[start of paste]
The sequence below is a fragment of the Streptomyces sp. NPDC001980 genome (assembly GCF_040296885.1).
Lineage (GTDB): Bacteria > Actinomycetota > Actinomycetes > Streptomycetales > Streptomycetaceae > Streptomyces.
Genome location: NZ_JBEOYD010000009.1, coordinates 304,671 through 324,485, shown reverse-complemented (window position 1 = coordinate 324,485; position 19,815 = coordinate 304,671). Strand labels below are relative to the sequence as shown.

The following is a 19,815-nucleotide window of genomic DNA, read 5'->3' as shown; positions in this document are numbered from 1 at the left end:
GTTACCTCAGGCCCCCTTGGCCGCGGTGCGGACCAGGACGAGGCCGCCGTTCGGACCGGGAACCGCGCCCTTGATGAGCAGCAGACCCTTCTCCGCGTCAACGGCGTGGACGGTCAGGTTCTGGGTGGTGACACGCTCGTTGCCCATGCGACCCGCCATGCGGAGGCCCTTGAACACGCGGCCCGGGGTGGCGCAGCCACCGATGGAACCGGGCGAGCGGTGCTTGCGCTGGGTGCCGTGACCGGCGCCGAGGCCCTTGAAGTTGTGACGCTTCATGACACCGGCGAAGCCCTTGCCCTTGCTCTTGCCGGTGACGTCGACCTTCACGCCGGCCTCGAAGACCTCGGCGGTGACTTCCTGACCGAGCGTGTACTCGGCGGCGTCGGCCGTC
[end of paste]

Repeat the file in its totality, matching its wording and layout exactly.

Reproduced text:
The sequence below is a fragment of the Streptomyces sp. NPDC001980 genome (assembly GCF_040296885.1).
Lineage (GTDB): Bacteria > Actinomycetota > Actinomycetes > Streptomycetales > Streptomycetaceae > Streptomyces.
Genome location: NZ_JBEOYD010000009.1, coordinates 304,671 through 324,485, shown reverse-complemented (window position 1 = coordinate 324,485; position 19,815 = coordinate 304,671). Strand labels below are relative to the sequence as shown.

The following is a 19,815-nucleotide window of genomic DNA, read 5'->3' as shown; positions in this document are numbered from 1 at the left end:
GTTACCTCAGGCCCCCTTGGCCGCGGTGCGGACCAGGACGAGGCCGCCGTTCGGACCGGGAACCGCGCCCTTGATGAGCAGCAGACCCTTCTCCGCGTCAACGGCGTGGACGGTCAGGTTCTGGGTGGTGACACGCTCGTTGCCCATGCGACCCGCCATGCGGAGGCCCTTGAACACGCGGCCCGGGGTGGCGCAGCCACCGATGGAACCGGGCGAGCGGTGCTTGCGCTGGGTGCCGTGACCGGCGCCGAGGCCCTTGAAGTTGTGACGCTTCATGACACCGGCGAAGCCCTTGCCCTTGCTCTTGCCGGTGACGTCGACCTTCACGCCGGCCTCGAAGACCTCGGCGGTGACTTCCTGACCGAGCGTGTACTCGGCGGCGTCGGCCGTC